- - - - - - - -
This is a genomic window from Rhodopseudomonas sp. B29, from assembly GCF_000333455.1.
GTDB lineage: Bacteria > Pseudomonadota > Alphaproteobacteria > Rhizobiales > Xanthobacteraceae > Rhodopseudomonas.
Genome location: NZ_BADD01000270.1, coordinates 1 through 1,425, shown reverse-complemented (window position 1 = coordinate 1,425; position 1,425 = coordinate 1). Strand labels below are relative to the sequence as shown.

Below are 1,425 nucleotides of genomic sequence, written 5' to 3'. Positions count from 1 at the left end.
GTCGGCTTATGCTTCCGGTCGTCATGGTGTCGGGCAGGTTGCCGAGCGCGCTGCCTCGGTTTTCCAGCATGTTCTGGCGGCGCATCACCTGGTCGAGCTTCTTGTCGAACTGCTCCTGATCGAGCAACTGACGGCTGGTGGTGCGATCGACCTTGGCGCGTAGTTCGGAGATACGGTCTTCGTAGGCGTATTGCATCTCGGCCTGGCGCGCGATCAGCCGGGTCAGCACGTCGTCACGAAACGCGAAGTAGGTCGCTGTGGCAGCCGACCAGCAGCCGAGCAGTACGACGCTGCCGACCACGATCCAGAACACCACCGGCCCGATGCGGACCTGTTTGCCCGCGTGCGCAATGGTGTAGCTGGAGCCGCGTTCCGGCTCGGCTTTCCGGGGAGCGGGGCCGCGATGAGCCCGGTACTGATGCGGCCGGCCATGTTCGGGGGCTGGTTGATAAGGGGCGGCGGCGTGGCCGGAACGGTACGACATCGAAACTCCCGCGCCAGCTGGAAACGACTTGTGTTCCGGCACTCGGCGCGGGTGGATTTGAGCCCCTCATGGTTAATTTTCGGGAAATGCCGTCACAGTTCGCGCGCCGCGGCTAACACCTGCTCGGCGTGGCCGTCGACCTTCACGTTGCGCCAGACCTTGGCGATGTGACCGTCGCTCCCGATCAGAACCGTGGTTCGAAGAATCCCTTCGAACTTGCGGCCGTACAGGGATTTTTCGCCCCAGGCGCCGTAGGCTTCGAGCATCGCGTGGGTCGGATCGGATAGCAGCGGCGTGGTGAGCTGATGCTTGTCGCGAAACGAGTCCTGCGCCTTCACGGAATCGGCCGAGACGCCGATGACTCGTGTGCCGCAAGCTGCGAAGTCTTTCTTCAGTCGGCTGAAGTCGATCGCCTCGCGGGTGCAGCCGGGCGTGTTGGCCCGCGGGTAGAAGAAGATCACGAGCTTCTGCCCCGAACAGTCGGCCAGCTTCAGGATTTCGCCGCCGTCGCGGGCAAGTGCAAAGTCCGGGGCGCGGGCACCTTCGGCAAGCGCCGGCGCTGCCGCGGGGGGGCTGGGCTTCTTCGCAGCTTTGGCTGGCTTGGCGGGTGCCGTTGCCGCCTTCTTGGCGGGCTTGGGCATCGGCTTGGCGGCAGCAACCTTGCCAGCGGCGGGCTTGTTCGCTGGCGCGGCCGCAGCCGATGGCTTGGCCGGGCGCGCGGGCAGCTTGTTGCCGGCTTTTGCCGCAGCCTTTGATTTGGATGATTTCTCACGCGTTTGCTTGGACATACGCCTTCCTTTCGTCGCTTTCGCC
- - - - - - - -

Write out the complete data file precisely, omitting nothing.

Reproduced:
This is a genomic window from Rhodopseudomonas sp. B29, from assembly GCF_000333455.1.
GTDB lineage: Bacteria > Pseudomonadota > Alphaproteobacteria > Rhizobiales > Xanthobacteraceae > Rhodopseudomonas.
Genome location: NZ_BADD01000270.1, coordinates 1 through 1,425, shown reverse-complemented (window position 1 = coordinate 1,425; position 1,425 = coordinate 1). Strand labels below are relative to the sequence as shown.

Below are 1,425 nucleotides of genomic sequence, written 5' to 3'. Positions count from 1 at the left end.
GTCGGCTTATGCTTCCGGTCGTCATGGTGTCGGGCAGGTTGCCGAGCGCGCTGCCTCGGTTTTCCAGCATGTTCTGGCGGCGCATCACCTGGTCGAGCTTCTTGTCGAACTGCTCCTGATCGAGCAACTGACGGCTGGTGGTGCGATCGACCTTGGCGCGTAGTTCGGAGATACGGTCTTCGTAGGCGTATTGCATCTCGGCCTGGCGCGCGATCAGCCGGGTCAGCACGTCGTCACGAAACGCGAAGTAGGTCGCTGTGGCAGCCGACCAGCAGCCGAGCAGTACGACGCTGCCGACCACGATCCAGAACACCACCGGCCCGATGCGGACCTGTTTGCCCGCGTGCGCAATGGTGTAGCTGGAGCCGCGTTCCGGCTCGGCTTTCCGGGGAGCGGGGCCGCGATGAGCCCGGTACTGATGCGGCCGGCCATGTTCGGGGGCTGGTTGATAAGGGGCGGCGGCGTGGCCGGAACGGTACGACATCGAAACTCCCGCGCCAGCTGGAAACGACTTGTGTTCCGGCACTCGGCGCGGGTGGATTTGAGCCCCTCATGGTTAATTTTCGGGAAATGCCGTCACAGTTCGCGCGCCGCGGCTAACACCTGCTCGGCGTGGCCGTCGACCTTCACGTTGCGCCAGACCTTGGCGATGTGACCGTCGCTCCCGATCAGAACCGTGGTTCGAAGAATCCCTTCGAACTTGCGGCCGTACAGGGATTTTTCGCCCCAGGCGCCGTAGGCTTCGAGCATCGCGTGGGTCGGATCGGATAGCAGCGGCGTGGTGAGCTGATGCTTGTCGCGAAACGAGTCCTGCGCCTTCACGGAATCGGCCGAGACGCCGATGACTCGTGTGCCGCAAGCTGCGAAGTCTTTCTTCAGTCGGCTGAAGTCGATCGCCTCGCGGGTGCAGCCGGGCGTGTTGGCCCGCGGGTAGAAGAAGATCACGAGCTTCTGCCCCGAACAGTCGGCCAGCTTCAGGATTTCGCCGCCGTCGCGGGCAAGTGCAAAGTCCGGGGCGCGGGCACCTTCGGCAAGCGCCGGCGCTGCCGCGGGGGGGCTGGGCTTCTTCGCAGCTTTGGCTGGCTTGGCGGGTGCCGTTGCCGCCTTCTTGGCGGGCTTGGGCATCGGCTTGGCGGCAGCAACCTTGCCAGCGGCGGGCTTGTTCGCTGGCGCGGCCGCAGCCGATGGCTTGGCCGGGCGCGCGGGCAGCTTGTTGCCGGCTTTTGCCGCAGCCTTTGATTTGGATGATTTCTCACGCGTTTGCTTGGACATACGCCTTCCTTTCGTCGCTTTCGCC